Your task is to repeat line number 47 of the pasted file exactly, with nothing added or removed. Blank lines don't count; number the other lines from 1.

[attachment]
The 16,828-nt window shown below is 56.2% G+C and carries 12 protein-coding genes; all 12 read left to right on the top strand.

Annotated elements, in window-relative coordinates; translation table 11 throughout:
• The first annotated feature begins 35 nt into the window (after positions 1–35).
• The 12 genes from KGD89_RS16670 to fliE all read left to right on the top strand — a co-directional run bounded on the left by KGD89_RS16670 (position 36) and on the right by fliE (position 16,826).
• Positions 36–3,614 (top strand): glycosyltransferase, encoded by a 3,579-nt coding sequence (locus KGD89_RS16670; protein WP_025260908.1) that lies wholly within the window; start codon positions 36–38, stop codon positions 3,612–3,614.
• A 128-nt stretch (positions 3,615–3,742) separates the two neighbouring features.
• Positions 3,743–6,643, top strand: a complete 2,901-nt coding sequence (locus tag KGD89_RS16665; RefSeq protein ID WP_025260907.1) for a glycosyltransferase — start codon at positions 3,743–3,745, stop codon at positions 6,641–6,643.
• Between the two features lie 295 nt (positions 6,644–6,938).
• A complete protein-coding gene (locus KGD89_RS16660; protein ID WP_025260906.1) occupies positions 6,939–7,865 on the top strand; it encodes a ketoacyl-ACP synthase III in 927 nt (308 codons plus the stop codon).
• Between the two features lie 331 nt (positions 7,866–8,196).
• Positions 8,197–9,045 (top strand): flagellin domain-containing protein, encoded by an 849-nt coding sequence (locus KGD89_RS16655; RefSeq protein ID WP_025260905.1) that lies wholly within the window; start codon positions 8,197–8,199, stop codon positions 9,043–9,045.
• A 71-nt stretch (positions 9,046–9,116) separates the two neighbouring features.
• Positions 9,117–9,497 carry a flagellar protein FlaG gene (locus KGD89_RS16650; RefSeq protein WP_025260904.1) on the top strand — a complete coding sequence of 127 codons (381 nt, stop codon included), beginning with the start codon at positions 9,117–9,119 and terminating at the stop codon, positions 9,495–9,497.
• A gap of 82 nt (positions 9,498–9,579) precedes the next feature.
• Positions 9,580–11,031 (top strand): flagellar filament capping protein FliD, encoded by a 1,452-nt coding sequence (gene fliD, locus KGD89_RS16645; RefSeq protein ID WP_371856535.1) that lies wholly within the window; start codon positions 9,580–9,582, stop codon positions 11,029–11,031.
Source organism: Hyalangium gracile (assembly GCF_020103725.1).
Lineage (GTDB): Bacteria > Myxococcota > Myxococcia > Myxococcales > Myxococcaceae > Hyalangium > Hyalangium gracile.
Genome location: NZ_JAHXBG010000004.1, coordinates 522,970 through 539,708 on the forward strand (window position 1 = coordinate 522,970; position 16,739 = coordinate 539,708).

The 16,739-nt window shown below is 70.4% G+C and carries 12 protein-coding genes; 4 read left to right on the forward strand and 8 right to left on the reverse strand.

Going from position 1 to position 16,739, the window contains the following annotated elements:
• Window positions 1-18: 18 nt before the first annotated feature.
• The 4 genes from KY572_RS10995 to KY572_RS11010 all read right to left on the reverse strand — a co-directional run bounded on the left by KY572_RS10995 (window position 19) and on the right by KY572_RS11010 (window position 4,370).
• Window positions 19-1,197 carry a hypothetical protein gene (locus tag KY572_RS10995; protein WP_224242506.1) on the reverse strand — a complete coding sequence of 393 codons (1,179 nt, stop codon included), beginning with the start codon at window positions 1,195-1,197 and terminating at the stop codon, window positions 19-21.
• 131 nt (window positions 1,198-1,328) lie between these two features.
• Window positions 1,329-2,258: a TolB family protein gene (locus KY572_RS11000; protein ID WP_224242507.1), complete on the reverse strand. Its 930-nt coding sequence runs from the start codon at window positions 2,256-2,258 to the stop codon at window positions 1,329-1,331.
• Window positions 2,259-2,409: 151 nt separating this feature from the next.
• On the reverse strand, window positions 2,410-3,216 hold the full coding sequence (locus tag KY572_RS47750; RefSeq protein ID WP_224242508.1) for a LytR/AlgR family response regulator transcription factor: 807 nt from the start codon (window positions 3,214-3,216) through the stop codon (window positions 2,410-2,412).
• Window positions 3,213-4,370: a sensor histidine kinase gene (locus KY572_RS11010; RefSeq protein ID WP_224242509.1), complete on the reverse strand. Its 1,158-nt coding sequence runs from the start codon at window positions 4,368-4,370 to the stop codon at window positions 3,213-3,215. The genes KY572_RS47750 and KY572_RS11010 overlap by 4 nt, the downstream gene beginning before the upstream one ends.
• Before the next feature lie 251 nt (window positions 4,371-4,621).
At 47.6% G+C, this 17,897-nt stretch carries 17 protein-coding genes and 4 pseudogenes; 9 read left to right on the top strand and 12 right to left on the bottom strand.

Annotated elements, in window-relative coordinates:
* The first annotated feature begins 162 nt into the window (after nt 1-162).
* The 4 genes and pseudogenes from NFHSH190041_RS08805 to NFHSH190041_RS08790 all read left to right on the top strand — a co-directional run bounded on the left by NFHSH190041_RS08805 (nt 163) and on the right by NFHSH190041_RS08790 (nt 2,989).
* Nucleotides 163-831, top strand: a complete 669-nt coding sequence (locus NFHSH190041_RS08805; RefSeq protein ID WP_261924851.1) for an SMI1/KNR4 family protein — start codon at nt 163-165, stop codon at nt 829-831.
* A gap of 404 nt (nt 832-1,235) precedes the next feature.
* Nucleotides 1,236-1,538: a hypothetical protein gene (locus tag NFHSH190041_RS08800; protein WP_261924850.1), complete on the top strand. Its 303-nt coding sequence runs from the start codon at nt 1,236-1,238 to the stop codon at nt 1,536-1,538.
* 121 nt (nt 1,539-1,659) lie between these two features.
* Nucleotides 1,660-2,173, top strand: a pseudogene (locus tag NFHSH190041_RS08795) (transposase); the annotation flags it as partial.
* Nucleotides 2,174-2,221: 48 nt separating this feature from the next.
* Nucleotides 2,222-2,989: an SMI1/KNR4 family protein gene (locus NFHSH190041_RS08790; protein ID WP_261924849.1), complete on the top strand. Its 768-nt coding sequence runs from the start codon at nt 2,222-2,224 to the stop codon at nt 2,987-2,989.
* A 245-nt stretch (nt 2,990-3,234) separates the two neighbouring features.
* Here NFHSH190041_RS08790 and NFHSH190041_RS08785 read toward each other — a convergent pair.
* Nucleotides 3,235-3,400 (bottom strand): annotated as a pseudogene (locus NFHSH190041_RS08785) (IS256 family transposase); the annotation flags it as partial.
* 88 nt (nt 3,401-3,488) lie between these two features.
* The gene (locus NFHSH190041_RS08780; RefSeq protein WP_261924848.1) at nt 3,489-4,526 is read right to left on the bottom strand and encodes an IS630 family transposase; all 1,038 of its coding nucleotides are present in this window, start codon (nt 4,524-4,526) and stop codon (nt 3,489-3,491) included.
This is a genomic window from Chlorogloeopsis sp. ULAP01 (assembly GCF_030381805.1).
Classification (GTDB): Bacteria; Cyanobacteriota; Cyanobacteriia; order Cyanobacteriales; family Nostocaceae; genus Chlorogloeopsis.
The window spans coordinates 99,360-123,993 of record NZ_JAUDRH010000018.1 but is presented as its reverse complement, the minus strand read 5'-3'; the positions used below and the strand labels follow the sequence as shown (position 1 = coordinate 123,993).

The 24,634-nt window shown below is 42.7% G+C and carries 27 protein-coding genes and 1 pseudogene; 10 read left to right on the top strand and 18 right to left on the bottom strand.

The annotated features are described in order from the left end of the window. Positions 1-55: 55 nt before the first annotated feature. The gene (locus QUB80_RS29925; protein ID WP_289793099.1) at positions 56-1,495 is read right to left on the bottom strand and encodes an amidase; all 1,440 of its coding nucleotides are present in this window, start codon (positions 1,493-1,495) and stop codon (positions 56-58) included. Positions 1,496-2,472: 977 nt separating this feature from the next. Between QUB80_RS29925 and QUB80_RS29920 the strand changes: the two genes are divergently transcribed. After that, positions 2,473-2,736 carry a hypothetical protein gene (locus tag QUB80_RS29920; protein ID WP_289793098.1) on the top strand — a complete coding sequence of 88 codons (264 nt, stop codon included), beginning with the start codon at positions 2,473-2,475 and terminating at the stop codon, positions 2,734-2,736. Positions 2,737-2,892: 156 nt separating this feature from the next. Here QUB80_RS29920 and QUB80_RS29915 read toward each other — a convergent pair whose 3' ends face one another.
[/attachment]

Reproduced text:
Classification (GTDB): Bacteria; Cyanobacteriota; Cyanobacteriia; order Cyanobacteriales; family Nostocaceae; genus Chlorogloeopsis.